Monday, November 5, 2012

Procrastination—Not a vice, not a boon either.

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Procrastination is one of the dramatic catalysts that work its way through to the development of plot in Shakespeare’s Hamlet. The postponement of action drew Hamlet from normal struggles to madness. Of course, it adds to the drama. However, procrastination is no good a prop in a writer’s arsenal. His characters, of course can exhibit this as a favourable character flaw. But he himself should be kept away from this character trait.

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Procrastination, evidently, is not a character trait at all; however, for the use of a better word, we can use the phrase--‘character trait’. Whatever the reason is, when someone decides today’s job to be done tomorrow, he or she is procrastinating the work. It mainly results from the blind confidence of a tomorrow that is at the same time favourable and secured, as imagined by the writer. Here, it is good to remember John 9:4, “One must work the works of him that sent me while it is day; the night is coming when no man can work.” This passage directly floods the concept of a secured and assured tomorrow with uncertainty and a certain sense of unpredictability.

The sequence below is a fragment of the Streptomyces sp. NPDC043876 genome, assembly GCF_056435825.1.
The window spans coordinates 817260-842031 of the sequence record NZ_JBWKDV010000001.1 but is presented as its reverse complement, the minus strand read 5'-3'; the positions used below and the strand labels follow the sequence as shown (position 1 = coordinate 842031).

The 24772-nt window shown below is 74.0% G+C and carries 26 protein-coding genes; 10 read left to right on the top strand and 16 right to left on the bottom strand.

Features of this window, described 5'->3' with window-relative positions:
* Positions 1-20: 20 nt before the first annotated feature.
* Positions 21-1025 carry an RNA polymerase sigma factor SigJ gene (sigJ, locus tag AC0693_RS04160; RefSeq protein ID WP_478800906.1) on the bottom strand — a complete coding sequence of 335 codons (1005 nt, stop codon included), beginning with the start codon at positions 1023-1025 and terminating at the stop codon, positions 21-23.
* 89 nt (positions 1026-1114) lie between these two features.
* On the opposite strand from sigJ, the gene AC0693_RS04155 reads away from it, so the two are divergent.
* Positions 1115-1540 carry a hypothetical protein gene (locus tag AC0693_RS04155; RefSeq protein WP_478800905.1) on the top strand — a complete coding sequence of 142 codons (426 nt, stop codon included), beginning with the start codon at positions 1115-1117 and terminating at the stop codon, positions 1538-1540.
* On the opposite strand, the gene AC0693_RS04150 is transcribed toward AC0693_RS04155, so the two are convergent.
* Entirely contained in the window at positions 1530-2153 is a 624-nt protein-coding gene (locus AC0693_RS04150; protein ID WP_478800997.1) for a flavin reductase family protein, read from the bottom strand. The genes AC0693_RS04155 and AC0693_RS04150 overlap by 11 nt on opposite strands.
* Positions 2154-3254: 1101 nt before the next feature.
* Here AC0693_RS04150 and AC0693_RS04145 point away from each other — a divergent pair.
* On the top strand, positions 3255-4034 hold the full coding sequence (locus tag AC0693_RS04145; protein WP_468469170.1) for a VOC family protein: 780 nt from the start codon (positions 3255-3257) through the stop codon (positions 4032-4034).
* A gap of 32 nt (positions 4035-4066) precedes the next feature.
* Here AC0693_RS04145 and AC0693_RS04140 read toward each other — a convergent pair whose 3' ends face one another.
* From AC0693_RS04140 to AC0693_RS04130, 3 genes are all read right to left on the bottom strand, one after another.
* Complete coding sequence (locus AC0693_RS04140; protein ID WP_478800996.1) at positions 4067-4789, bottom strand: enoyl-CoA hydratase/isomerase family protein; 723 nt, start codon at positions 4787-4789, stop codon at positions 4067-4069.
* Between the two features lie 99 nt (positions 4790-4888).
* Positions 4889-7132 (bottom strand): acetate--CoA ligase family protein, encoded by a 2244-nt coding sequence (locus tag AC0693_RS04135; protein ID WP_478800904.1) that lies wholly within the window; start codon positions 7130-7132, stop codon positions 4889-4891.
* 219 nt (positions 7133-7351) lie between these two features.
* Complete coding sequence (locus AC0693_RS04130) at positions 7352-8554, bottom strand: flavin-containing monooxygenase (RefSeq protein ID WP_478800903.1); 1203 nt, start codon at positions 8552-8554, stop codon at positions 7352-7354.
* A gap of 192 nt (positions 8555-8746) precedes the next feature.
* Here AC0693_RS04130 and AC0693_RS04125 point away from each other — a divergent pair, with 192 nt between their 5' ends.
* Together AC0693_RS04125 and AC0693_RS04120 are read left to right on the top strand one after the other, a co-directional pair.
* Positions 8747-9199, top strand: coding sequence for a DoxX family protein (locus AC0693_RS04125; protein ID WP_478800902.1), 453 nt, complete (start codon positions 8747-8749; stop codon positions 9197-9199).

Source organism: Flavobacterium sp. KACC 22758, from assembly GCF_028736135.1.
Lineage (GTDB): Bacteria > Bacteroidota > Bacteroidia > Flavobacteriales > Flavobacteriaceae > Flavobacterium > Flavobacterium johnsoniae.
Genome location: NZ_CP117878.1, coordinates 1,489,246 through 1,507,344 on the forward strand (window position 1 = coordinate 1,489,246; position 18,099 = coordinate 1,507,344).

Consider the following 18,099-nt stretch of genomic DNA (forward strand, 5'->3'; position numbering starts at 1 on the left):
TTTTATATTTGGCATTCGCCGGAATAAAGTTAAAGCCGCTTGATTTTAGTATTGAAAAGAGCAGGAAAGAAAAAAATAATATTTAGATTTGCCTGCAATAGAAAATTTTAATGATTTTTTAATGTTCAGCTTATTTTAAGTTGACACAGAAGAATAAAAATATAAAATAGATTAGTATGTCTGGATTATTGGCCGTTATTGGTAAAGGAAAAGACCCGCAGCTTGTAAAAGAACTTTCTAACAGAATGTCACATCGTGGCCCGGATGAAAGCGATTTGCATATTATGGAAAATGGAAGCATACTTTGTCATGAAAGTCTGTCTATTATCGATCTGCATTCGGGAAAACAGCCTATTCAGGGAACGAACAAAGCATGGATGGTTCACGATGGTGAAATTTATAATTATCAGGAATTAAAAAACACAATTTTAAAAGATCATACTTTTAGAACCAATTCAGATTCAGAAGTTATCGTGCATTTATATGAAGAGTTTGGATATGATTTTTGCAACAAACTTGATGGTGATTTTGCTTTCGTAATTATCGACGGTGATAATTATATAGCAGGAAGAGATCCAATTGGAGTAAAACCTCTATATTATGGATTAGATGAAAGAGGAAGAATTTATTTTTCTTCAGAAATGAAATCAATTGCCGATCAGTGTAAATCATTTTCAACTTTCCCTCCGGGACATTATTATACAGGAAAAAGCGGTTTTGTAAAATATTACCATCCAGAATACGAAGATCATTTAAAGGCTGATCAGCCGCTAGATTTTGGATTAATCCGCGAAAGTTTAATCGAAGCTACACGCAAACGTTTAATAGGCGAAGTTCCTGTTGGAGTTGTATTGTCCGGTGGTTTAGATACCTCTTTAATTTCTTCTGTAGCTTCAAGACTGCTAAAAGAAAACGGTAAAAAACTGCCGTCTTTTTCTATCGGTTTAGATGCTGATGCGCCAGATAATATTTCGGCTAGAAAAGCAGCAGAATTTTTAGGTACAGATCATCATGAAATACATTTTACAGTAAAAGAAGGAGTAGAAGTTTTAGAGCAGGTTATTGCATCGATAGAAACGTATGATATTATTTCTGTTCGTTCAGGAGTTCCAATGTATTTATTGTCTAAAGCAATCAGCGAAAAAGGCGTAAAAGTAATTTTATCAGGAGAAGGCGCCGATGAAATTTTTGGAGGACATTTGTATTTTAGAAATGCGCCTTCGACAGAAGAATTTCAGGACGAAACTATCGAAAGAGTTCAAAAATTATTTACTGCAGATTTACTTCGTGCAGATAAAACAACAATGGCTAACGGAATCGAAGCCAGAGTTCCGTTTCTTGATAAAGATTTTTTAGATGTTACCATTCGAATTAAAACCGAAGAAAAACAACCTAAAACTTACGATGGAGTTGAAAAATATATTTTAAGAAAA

Although, in every writing programme, this trait (procrastination) is the most degraded of all, the writer in practice of his craft, at least, occasionally finds procrastination resulting in favourable and creative results.  For example, certain stories or poems, when kept for some time without being penned down, yields new ideas that can make the piece of work better than how it was initially conceived.
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But if you are a writer, looking forward to a professional career and still you keep pushing your assignments and stories for a farther date then you are doing real harm to yourself. Here, procrastination can bring doom. The only major difference between a professionally successful writer and an amateur is that the professionally successful writer finds ways to meet his deadlines and an amateur finds ways to postpone a deadline. Talent doesn’t make you everything. So read the rest later, finish the day’s work, now. 
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